Everything we know so far about the planned easing of restrictions from next week 1 month ago

Everything we know so far about the planned easing of restrictions from next week

Here's hoping for some good news.

There has been a lot of talk in recent weeks about the proposed easing of restrictions next week and early May and hope that an end to lockdown might soon be in sight.


While the Government has yet to give a timeline for reopening, various ministers have dropped plenty of hints about which sectors could possibly be making a return first.

Here's everything we know so far.

When is the Government meeting?

Decisions will be made by the Government next week about reopening sectors of society in May, with a timeline for what's to come in June and July also set to be revealed.

The cabinet is set to meet next Friday(30 April) instead of Tuesday(27 April), as had originally been scheduled, to discuss the reopening and take on public health advice from the National Public Health Emergency Team (NPHET).

The next phase of eased restrictions is likely to come into effect from 4 May, after the bank holiday weekend.

Retail and hair salons


Taoiseach Micheál Martin has said he is hoping to be able to "signal positive news" to hairdressers and barbers as of next week.

Speaking to the Dáil on Tuesday, he said: "We hope to be able to signal positive news for hairdressers and barbers next week".

Meanwhile, Tánaiste Leo Varadkar also recently reaffirmed his hope of reopening hair salons and non-essential retail across Ireland from May.

Speaking on RTE's Morning Ireland he said that the government is planning a phased reopening of these services, beginning in May.

"So what we will do in two weeks' time, so the end of April, we will look at the plan for May," he said.


"What we're planning is allowing more outdoor activities, a phase three reopening of retail, and of personal services."

Religious services 

Speaking at Leader's Questions on Tuesday, Taoiseach Micheál Martin said that he regards religious worship as a "fundamental right in any democratic society" and is meeting with church groups about the reopening of certain services during the next phase of restrictions.


Addressing Deputy Martin Kenny, he said: "I regard religious worship as a very fundamental right in any democratic society, and I think we should acknowledge that the application of very stringent public health emergency legislation does impose many restrictions on personal liberties and civil liberties.

"We rarely, or in ordinary times, would impose such restrictions on people more generally. But a global pandemic is such a context, and it's the common good that must prevail in a global pandemic."

Martin added that he has met with church groups over the past number of weeks and is hopeful that the government will be able to look at the easing of restrictions on religious services soon.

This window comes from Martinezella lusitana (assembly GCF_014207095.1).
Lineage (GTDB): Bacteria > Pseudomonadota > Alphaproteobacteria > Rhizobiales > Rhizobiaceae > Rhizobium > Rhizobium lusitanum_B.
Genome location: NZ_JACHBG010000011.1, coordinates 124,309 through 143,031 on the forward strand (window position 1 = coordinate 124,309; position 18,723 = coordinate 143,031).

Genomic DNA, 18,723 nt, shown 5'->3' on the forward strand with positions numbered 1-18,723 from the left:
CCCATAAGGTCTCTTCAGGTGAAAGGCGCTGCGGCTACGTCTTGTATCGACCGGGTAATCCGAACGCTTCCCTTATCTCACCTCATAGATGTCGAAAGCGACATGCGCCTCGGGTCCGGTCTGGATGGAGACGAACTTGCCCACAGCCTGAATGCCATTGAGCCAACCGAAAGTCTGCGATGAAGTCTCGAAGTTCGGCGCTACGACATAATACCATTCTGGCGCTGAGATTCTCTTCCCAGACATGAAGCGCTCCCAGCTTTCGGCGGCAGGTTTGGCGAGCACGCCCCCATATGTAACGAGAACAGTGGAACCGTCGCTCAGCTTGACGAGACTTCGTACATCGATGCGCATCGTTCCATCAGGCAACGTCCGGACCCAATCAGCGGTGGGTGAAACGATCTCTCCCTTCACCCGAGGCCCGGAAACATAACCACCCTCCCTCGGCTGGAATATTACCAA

Some limitations on certain religious ceremonies such as funerals have already been looked at by the cabinet, with 25 people allowed to attend funerals from 26 April.



From 12 April, all residential construction projects were allowed to recommence.

A full reopening of construction will be considered from 4 May, subject to public health guidance - however, it is one of the sectors most likely to return.


Tánaiste Leo Varadkar also gave a hopeful update on the return of the aviation industry on Wednesday, saying that vaccine passports, which will allow a phased return of travel, could be operational by July.

Speaking to Dermot and Dave on Today FM, Varadkar said that, for holidays abroad to make a return, vaccine passports will most likely have to be incorporated.

He added that Ireland would most likely use the European Green Certificates, which he noted should be operational by July.

"Aviation is an industry that has been really hammered by all of this, I'm looking forward to getting on a plane as soon as it's possible to do so," Varadkar said.

"We have taken a stricter line with this than other countries, partially because we're an island, and we are able to do things like quarantine that would be harder to do in other places.

"I do think where we are going to end up on this is the vaccine pass, which is this European-wide vaccine passport that says that you're fully vaccinated. That will be up and running in July, which will probably allow a slow return to aviation."

The hospitality sector - pubs and restaurants 

Last week, Tánaiste Leo Varadkar said he was "increasingly confident" that indoor dining and pubs will be able to reopen by July - a statement which has been echoed by a number of politicians in recent days.

Speaking at a press conference outside Government Buildings last week, Varadkar said that although outdoor dining is evidently safer, he "hopes to get to the point where both would be possible".

When asked if pubs and restaurants will be included in that plan, the Tanáiste said: “We would expect to be in a position at the end of April to give an indication as to how hospitality might reopen across the course of June or July.

“We’ve no detail on that yet, but it is evident and increasingly evident that outdoor dining is much safer than indoor.

“But you know, I’d hope to get to the point where both would be possible, and you know, I’m increasingly confident that both would be possible over the course of the summer. But I don’t want to raise expectation either and give false hope and really it’ll be the end of April before we’re in a position to do that again.”